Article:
Forget compatibility tests on internet dating sites –work placements could ensure compatibility between employer and employee, according to City & Guilds.
One in five employees in the UK have left or are considering leaving a job because they want a change in career.
A new report from City & Guilds ‘Mutually Compatible – Effective Work Placements’ reveals that allowing future employees to try out a career could provide them with a valuable and realistic insight into a profession while employers can establish fit and suitability of potential staff without committing themselves.
Judith Norrington, head of national policy development at City & Guilds, believes that the potential of work placements has not yet been fully harnessed.
“UK businesses need to consider work placements as a serious tool in enhancing recruitment and realise the commercial advantages that they can offer their business,” she said.
Encouragingly, businesses are becoming more receptive towards work placements: 64 per cent of employers offer work placements, with 40 per cent seeing them as a good way of assessing potential staff, while 35 per cent consider them to be part of their training and recruitment policy.
Fulfilling corporate social responsibility obligations is another benefit with 70 per cent of businesses feeling they are putting something back into the community by offering placements.
Of those employers who do not offer work placements, 26 per cent cite health and safety considerations as a barrier, while 35 per cent of companies believe they do not have adequate facilities in place, and 31 per cent see work placements as simply too time consuming.
While work placements play a key role in career choices for students, they can also benefit adults who are looking to return to the workplace or change occupation.
Over a third (37 per cent) of returners said that a placement would help them make an informed decision while 65 per cent said that they had continued working in the sector where they had taken their work placement.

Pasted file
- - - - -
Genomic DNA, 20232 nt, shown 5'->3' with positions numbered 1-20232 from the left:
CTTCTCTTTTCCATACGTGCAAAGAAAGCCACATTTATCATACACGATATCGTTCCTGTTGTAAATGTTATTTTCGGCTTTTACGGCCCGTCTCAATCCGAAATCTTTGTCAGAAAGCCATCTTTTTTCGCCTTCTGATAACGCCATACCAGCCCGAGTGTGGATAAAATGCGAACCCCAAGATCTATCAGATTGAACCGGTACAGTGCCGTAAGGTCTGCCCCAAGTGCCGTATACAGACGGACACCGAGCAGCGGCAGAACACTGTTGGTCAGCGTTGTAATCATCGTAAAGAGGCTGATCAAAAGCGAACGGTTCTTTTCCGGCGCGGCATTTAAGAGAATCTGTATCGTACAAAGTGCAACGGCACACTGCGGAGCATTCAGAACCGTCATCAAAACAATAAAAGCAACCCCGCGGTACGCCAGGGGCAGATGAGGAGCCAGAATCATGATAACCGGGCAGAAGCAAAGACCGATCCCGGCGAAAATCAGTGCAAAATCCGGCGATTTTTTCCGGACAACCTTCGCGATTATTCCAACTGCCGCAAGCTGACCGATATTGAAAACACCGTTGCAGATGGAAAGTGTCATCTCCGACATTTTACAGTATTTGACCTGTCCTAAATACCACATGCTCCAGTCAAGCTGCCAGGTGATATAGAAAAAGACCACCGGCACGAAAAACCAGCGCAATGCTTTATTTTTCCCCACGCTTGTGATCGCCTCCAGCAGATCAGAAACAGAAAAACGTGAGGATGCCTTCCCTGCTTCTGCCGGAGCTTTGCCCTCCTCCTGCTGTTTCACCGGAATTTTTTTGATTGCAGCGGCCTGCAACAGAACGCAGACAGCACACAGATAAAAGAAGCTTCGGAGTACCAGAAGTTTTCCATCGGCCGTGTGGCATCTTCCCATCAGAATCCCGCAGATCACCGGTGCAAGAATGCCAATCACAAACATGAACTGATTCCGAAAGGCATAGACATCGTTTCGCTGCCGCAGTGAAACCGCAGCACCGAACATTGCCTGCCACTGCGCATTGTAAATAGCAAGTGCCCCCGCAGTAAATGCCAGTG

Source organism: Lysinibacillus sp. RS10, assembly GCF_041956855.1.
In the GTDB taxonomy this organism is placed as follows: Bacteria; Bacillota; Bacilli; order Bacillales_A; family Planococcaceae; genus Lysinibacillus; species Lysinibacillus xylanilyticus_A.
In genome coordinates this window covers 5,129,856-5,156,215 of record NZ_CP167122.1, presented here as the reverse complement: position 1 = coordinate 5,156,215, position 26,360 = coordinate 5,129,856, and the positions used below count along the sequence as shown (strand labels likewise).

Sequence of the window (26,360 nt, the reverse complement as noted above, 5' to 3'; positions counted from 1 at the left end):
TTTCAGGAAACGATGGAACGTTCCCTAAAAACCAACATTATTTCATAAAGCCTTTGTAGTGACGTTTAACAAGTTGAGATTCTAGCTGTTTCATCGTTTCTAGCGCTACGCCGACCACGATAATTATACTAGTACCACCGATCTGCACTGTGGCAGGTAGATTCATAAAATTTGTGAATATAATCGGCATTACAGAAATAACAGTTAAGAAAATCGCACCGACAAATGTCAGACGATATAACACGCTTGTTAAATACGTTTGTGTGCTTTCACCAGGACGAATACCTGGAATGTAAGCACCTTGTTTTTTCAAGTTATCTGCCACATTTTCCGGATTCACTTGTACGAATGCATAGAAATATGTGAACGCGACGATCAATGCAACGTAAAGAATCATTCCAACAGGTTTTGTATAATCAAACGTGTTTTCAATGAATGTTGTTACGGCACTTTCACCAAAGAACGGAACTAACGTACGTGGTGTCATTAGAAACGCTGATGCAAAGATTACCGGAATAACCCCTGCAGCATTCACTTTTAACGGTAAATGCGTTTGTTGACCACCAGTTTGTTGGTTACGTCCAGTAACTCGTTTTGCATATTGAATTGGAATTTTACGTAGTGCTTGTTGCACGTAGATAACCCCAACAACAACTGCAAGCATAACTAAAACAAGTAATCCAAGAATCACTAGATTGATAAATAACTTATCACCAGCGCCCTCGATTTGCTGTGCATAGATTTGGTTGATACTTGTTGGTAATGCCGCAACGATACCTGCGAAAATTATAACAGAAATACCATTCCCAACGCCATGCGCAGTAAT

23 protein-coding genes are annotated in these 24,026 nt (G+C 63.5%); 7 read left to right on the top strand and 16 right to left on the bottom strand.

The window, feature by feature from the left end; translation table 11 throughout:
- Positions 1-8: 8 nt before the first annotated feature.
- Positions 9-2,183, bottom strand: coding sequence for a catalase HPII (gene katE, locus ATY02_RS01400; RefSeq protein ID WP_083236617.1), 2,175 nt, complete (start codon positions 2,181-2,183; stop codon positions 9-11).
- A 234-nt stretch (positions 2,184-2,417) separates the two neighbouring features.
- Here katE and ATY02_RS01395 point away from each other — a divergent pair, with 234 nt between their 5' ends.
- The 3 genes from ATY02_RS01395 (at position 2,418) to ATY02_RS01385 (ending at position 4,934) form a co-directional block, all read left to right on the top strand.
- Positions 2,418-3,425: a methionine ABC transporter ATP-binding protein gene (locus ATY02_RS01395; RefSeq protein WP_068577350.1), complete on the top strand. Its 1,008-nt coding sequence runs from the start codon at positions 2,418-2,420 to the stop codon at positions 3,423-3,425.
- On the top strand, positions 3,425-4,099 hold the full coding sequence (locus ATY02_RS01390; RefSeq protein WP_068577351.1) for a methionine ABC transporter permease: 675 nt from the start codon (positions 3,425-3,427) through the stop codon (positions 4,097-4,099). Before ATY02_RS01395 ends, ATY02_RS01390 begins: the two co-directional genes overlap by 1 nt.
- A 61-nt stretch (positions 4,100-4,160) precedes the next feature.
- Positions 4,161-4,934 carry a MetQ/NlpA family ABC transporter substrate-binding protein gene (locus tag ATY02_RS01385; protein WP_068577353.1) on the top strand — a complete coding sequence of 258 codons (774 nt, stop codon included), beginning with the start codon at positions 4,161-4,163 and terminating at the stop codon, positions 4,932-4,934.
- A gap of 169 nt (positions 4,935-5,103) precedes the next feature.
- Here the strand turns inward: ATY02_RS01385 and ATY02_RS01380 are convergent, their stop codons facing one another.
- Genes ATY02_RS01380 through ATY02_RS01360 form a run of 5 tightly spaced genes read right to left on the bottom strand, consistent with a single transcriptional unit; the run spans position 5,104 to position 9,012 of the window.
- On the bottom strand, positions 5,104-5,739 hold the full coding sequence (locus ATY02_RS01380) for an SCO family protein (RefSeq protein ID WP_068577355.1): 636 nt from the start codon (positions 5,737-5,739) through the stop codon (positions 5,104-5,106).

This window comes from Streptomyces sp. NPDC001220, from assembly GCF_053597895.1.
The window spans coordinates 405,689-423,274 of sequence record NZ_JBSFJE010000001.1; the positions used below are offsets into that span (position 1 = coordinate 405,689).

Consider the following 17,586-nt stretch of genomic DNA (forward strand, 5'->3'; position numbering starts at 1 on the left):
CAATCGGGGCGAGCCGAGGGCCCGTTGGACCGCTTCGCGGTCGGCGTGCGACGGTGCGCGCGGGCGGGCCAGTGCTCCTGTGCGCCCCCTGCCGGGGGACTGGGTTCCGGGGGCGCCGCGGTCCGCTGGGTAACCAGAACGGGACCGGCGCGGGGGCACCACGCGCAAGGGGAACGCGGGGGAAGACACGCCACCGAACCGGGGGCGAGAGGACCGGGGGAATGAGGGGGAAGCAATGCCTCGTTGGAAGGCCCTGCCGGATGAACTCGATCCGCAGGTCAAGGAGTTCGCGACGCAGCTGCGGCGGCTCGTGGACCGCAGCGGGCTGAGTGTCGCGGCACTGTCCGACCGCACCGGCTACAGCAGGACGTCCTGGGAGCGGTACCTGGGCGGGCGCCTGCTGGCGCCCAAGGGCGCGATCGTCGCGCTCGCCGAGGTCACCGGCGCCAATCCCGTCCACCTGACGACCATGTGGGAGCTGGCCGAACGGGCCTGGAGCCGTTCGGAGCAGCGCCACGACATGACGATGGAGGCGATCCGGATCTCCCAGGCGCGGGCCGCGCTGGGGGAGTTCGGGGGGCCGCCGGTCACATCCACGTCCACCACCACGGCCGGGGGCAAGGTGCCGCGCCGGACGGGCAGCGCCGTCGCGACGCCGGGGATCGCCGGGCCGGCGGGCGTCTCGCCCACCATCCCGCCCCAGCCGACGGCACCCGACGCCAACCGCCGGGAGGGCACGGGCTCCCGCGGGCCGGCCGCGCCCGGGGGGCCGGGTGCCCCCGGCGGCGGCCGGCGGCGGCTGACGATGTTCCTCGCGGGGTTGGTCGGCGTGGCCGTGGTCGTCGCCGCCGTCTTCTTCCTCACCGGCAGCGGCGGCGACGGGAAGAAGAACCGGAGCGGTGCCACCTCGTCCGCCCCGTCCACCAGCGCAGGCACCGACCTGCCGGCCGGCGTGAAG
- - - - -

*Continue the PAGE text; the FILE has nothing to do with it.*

“Work placements provide an ideal opportunity for employers to attract experienced adults or career changers into their industry,” explained Norrington.
“As the number of young people entering the labour force diminishes by 60,000 each year, employers will need to tap into a broader range of workers of all ages and experience.
“Extending well-planned quality work placements or mentoring and shadowing programmes to career changers and returners should pay dividends for employers and employees, and attract a more diverse and experienced workforce to ensure that businesses remain competitive in the global market.”
Norrington added that compatibility and fit between employee and employer is growing in importance.
“As part of this, we’re seeing values playing an integral part in the decision making process for jobseekers, as they choose to work for organisations that mirror their own beliefs.”
Stephanie Morgan, chartered psychologist, commented: “While it is encouraging that over two thirds of employers do provide work placements, there is clearly room for improvement.
“Specific sectors and work areas would almost certainly benefit from offering work placements, as there is evidence this can enhance recruitment and reduce risk.”
Work placements are set to become a more permanent fixture in the UK, following the introduction this September, of mandatory work experience for school children. Yet, 76 per cent of employers surveyed were not aware of this.